Professor Baruch Kimmerling's essay on the failure of the Middle East peace process coins the term `politicide' to describe Israel's denial of the Palestinians' right to function as a social, political and economic entity. An unintended legacy of Ariel Sharon's Peronist-style authoritarian government, he maintains, is the victory of Hamas in the January 2006 elections to the Palestinian Authority Legislative Council. To all appearances the situation thus remains as deadlocked as ever. As an inevitable consequence of Israel's hard-line policy the PA Legislative Council is now dominated by a faction which in its turn endorses politicide, that of the Jewish state.
The very nature of the Zionist undertaking, according to Kimmerling, must logically entail the politicide of the Palestinian people. The democracy which Israel has evolved is, in fact, a `Herrenvolk' democracy; that is, existing for the benefit of a privileged caste lording it over a subject population. The chauvinism of Israel's leaders is all the more suspect for being religion-based. Kimmerling does not recognise the 2,000 year-old `exile' from the Holy Land as favouring the Zionist cause. Indeed, most of the Jewish people who fled the East European pogroms of 1880-81 entertained no concept of a Biblical homeland to which they should return, choosing instead to move westward. The rigid adherence to scriptural fiat is thus seen as a crime against reason. Those guilty of it include the Gush Emunim settler movement and an obnoxious Christian fundamentalist clique in America which brooks no criticism of Sharon and his ilk and holds that the post-`67 capture of Jewish holy places by Israel was divinely ordained.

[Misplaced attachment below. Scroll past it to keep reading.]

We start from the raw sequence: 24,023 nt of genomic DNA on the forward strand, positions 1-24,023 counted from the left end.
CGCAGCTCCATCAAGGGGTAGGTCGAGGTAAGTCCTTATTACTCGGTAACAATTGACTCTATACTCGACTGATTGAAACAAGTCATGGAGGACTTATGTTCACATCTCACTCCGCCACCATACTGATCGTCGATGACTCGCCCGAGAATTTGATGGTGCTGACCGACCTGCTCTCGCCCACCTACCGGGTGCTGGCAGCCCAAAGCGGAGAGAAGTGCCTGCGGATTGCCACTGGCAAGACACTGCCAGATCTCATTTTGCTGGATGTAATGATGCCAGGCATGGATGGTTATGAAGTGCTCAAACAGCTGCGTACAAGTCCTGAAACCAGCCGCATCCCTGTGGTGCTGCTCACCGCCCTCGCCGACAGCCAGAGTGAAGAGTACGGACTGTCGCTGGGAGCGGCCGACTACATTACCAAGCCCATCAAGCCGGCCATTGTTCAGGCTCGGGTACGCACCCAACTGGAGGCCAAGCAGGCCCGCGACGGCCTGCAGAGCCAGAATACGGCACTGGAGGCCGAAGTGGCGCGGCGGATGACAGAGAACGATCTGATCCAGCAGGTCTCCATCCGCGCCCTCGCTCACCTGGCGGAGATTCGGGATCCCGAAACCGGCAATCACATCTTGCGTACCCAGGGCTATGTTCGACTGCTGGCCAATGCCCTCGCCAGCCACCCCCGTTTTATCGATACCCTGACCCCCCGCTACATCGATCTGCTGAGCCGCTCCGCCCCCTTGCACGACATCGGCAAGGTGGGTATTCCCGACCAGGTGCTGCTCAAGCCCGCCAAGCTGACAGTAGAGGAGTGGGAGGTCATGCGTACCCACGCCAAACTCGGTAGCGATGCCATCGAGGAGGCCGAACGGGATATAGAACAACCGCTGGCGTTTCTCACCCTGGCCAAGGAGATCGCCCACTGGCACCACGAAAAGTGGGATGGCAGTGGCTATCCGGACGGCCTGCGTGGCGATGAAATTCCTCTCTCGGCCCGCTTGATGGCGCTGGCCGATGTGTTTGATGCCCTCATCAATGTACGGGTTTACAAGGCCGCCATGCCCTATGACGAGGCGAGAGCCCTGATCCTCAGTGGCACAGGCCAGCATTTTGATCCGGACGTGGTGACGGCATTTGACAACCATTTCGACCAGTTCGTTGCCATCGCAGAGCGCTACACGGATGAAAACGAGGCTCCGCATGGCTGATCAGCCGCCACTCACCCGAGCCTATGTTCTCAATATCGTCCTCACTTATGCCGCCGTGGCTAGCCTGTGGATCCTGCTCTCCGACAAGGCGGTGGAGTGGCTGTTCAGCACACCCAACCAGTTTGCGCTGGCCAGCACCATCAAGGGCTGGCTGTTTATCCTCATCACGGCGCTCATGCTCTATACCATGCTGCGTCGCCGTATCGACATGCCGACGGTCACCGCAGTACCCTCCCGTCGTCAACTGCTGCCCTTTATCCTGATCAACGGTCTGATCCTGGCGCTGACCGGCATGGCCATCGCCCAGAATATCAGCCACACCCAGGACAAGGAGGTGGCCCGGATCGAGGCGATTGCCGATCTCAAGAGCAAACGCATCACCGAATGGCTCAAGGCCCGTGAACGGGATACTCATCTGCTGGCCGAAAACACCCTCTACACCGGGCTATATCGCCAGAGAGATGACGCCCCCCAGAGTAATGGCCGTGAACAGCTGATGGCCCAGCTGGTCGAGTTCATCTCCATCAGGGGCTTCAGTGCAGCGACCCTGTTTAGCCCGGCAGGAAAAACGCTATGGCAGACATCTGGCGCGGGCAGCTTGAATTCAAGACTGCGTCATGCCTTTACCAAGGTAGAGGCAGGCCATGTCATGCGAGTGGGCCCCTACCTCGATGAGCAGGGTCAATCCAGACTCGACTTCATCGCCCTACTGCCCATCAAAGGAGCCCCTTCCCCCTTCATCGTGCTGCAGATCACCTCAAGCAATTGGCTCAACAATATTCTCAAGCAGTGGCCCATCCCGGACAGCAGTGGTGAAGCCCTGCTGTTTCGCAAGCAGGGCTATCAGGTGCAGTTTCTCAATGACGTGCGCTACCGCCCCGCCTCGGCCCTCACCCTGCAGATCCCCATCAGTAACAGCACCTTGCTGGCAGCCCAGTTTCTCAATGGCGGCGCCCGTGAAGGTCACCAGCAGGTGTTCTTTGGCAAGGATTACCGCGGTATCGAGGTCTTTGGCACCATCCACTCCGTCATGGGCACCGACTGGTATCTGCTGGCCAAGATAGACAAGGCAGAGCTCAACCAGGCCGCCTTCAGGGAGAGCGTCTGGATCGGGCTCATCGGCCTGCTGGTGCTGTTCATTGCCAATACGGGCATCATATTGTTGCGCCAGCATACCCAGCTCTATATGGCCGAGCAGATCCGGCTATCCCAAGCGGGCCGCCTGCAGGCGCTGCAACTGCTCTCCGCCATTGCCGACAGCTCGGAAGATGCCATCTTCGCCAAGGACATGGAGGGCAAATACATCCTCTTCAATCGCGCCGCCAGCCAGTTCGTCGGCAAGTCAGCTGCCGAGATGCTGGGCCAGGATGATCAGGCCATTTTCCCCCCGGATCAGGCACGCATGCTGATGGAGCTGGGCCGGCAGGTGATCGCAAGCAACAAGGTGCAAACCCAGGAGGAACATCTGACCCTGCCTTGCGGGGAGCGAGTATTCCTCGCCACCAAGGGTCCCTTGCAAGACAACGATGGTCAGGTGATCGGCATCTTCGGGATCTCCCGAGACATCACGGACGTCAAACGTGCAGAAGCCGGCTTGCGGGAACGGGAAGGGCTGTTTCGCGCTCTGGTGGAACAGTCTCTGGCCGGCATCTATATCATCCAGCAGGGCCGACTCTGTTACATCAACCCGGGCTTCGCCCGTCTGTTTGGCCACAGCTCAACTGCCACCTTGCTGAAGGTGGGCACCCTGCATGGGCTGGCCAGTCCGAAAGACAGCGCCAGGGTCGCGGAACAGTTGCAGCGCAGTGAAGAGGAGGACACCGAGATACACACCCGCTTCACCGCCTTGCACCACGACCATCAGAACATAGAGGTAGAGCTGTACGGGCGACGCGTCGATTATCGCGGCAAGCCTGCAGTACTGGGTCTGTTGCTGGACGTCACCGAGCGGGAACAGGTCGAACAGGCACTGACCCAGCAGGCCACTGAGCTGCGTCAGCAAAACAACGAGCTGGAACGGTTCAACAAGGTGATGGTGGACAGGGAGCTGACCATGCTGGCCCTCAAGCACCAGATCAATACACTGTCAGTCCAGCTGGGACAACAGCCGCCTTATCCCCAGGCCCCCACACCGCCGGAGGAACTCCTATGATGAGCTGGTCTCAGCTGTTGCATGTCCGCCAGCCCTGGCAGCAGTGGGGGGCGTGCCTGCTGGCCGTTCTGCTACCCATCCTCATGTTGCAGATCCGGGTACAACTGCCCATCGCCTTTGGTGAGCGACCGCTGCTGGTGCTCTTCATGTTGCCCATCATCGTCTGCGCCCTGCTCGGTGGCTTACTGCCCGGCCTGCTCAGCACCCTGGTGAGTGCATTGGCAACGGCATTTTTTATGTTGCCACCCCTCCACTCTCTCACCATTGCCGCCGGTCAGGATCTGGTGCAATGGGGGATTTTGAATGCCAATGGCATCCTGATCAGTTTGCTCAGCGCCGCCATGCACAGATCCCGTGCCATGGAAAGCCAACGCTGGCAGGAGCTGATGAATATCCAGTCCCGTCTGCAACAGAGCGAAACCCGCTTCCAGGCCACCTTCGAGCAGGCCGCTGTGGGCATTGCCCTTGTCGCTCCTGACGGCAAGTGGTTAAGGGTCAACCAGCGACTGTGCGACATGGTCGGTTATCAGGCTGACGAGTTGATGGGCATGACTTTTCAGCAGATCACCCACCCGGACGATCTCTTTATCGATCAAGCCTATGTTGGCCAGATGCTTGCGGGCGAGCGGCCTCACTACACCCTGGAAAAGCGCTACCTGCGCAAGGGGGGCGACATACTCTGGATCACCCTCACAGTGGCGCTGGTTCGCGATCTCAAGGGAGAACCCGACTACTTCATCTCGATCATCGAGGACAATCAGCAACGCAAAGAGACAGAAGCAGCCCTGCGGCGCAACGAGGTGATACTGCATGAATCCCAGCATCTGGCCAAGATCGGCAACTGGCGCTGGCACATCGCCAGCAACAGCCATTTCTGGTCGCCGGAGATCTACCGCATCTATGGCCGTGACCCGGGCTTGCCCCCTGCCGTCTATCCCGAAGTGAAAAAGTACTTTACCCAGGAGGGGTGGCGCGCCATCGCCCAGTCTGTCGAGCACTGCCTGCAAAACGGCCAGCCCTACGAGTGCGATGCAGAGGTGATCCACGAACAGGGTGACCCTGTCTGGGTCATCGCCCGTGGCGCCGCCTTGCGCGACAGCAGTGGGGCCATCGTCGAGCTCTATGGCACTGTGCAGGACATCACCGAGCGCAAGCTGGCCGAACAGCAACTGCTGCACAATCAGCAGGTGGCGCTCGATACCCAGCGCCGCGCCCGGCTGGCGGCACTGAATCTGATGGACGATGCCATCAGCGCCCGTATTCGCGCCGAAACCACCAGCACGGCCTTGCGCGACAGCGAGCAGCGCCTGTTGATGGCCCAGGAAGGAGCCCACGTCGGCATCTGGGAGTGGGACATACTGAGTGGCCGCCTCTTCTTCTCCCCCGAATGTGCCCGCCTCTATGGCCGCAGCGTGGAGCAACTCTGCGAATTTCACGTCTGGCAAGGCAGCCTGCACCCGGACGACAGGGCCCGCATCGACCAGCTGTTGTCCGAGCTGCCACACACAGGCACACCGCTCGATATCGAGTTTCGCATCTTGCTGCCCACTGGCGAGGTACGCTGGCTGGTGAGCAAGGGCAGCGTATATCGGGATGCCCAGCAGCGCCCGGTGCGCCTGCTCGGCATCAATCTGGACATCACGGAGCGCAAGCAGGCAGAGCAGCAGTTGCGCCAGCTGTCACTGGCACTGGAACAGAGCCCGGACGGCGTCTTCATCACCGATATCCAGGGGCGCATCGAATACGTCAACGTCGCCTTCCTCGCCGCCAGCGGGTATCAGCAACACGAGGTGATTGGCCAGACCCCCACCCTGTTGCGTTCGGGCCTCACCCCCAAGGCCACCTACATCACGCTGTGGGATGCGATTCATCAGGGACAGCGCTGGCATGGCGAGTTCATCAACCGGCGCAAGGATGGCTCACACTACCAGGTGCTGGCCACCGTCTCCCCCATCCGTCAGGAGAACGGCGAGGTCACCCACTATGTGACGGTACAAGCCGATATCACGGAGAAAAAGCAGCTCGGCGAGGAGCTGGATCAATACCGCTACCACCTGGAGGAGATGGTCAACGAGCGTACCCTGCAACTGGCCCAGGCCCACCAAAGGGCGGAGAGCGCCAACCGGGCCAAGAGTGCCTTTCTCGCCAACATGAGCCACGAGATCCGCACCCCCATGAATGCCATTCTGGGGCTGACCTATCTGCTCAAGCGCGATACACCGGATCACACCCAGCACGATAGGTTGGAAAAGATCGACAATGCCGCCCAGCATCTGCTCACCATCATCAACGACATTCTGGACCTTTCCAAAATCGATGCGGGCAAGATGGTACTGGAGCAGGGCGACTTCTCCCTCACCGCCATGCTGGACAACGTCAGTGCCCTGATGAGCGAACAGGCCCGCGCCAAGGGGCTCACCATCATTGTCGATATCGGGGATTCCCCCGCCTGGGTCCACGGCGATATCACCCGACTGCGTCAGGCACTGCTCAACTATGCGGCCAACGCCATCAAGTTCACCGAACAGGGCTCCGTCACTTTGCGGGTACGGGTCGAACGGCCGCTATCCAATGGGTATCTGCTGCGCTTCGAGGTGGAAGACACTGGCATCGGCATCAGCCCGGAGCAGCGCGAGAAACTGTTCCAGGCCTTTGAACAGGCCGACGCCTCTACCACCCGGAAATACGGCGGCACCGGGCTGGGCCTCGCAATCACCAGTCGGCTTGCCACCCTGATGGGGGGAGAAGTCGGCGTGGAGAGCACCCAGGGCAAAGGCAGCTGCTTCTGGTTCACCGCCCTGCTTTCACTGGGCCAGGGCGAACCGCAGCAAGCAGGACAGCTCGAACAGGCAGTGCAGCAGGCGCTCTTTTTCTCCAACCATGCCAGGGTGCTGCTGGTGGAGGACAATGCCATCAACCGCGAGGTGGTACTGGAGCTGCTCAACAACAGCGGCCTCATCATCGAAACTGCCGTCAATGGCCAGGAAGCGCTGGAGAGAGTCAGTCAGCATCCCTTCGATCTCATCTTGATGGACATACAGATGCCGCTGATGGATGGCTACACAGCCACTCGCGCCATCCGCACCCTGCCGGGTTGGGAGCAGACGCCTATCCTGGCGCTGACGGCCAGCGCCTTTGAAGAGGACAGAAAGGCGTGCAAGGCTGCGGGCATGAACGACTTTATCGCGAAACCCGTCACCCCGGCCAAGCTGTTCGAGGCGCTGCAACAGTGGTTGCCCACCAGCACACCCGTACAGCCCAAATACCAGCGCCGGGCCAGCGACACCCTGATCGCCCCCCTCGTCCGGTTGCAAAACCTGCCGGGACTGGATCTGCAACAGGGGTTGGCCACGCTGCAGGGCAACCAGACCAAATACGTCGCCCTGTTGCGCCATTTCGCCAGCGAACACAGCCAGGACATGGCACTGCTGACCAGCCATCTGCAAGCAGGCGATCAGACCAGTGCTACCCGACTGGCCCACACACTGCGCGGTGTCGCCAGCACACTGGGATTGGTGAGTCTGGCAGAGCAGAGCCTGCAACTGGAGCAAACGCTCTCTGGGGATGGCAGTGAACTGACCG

The narrative is organised around three landmark events, according to the author's interpretation, in the history of Israel's politicide against the indigenous Arab population. The first of these is the 1948 ethnic cleansing initiated by General Yigael Yadin's Plan B which advocated the destruction of Arab villages and the expulsion of their populations. Although formerly denied this is now recognised as historical fact. Kimmerling mentions Jewish revisionist historian Benny Morris who has demonstrated in his writings how the idea of population transfer figures largely in mainstream Zionist thinking, but he is criticised for failing to connect these ideas with the 1948 war. In fact Kimmerling's book predates an appalling interview (`Ha'aretz' January 2004) in which Morris admits the truth of the 1948 ethnic cleansing allegations made against Israel but insists that, in the interests of state-building, even the carnage of Deir Yassin was justified. `You can't make an omelette without breaking eggs', is his oft-quoted remark. Only a little less candid is Chief of Staff Moshe Ya'alon's description of the Palestinians as a `cancerous manifestation' for whom `chemotherapy' would be the appropriate remedy. He is possibly advocating their expulsion rather than actual physical annihilation, and Kimmerling notes that when public figures in Israel call for the enforced transfer of Arab communities as a plausible solution to the conflict few eyebrows are raised.